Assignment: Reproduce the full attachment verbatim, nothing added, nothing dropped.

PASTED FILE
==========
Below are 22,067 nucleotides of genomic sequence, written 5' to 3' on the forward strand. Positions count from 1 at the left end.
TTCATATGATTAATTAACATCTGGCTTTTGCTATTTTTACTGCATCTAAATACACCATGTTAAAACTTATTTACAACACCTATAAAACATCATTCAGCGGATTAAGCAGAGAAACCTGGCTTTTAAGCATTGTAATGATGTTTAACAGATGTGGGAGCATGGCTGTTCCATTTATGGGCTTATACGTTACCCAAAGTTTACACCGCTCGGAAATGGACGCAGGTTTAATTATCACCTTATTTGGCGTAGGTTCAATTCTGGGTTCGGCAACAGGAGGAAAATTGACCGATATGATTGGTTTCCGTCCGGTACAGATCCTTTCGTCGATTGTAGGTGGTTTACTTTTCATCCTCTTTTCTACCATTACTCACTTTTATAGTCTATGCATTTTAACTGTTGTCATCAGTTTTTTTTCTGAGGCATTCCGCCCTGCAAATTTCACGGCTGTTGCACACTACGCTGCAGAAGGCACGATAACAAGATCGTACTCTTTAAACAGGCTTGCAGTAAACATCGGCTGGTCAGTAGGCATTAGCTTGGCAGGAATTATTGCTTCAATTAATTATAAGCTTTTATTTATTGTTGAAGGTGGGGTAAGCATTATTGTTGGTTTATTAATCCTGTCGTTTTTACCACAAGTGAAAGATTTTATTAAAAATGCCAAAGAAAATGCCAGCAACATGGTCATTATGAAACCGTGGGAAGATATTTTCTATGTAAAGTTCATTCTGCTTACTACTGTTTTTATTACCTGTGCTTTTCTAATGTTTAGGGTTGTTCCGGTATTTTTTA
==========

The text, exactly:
Below are 22,067 nucleotides of genomic sequence, written 5' to 3' on the forward strand. Positions count from 1 at the left end.
TTCATATGATTAATTAACATCTGGCTTTTGCTATTTTTACTGCATCTAAATACACCATGTTAAAACTTATTTACAACACCTATAAAACATCATTCAGCGGATTAAGCAGAGAAACCTGGCTTTTAAGCATTGTAATGATGTTTAACAGATGTGGGAGCATGGCTGTTCCATTTATGGGCTTATACGTTACCCAAAGTTTACACCGCTCGGAAATGGACGCAGGTTTAATTATCACCTTATTTGGCGTAGGTTCAATTCTGGGTTCGGCAACAGGAGGAAAATTGACCGATATGATTGGTTTCCGTCCGGTACAGATCCTTTCGTCGATTGTAGGTGGTTTACTTTTCATCCTCTTTTCTACCATTACTCACTTTTATAGTCTATGCATTTTAACTGTTGTCATCAGTTTTTTTTCTGAGGCATTCCGCCCTGCAAATTTCACGGCTGTTGCACACTACGCTGCAGAAGGCACGATAACAAGATCGTACTCTTTAAACAGGCTTGCAGTAAACATCGGCTGGTCAGTAGGCATTAGCTTGGCAGGAATTATTGCTTCAATTAATTATAAGCTTTTATTTATTGTTGAAGGTGGGGTAAGCATTATTGTTGGTTTATTAATCCTGTCGTTTTTACCACAAGTGAAAGATTTTATTAAAAATGCCAAAGAAAATGCCAGCAACATGGTCATTATGAAACCGTGGGAAGATATTTTCTATGTAAAGTTCATTCTGCTTACTACTGTTTTTATTACCTGTGCTTTTCTAATGTTTAGGGTTGTTCCGGTATTTTTTA